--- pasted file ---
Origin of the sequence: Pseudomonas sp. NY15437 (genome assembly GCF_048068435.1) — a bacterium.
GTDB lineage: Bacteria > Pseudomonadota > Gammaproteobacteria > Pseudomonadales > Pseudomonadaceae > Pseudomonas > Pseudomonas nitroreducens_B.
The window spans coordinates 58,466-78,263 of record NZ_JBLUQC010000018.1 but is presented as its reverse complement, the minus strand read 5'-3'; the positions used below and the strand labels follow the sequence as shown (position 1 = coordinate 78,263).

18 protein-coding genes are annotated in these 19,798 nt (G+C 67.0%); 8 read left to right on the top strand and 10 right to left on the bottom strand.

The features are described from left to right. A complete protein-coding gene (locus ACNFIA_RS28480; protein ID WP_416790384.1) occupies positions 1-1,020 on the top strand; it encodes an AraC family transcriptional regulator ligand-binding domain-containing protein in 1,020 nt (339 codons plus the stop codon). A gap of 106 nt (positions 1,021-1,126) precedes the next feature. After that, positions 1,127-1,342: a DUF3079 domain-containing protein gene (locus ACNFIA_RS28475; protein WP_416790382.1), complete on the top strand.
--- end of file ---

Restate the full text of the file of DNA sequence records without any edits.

Origin of the sequence: Pseudomonas sp. NY15437 (genome assembly GCF_048068435.1) — a bacterium.
GTDB lineage: Bacteria > Pseudomonadota > Gammaproteobacteria > Pseudomonadales > Pseudomonadaceae > Pseudomonas > Pseudomonas nitroreducens_B.
The window spans coordinates 58,466-78,263 of record NZ_JBLUQC010000018.1 but is presented as its reverse complement, the minus strand read 5'-3'; the positions used below and the strand labels follow the sequence as shown (position 1 = coordinate 78,263).

18 protein-coding genes are annotated in these 19,798 nt (G+C 67.0%); 8 read left to right on the top strand and 10 right to left on the bottom strand.

The features are described from left to right. A complete protein-coding gene (locus ACNFIA_RS28480; protein ID WP_416790384.1) occupies positions 1-1,020 on the top strand; it encodes an AraC family transcriptional regulator ligand-binding domain-containing protein in 1,020 nt (339 codons plus the stop codon). A gap of 106 nt (positions 1,021-1,126) precedes the next feature. After that, positions 1,127-1,342: a DUF3079 domain-containing protein gene (locus ACNFIA_RS28475; protein WP_416790382.1), complete on the top strand.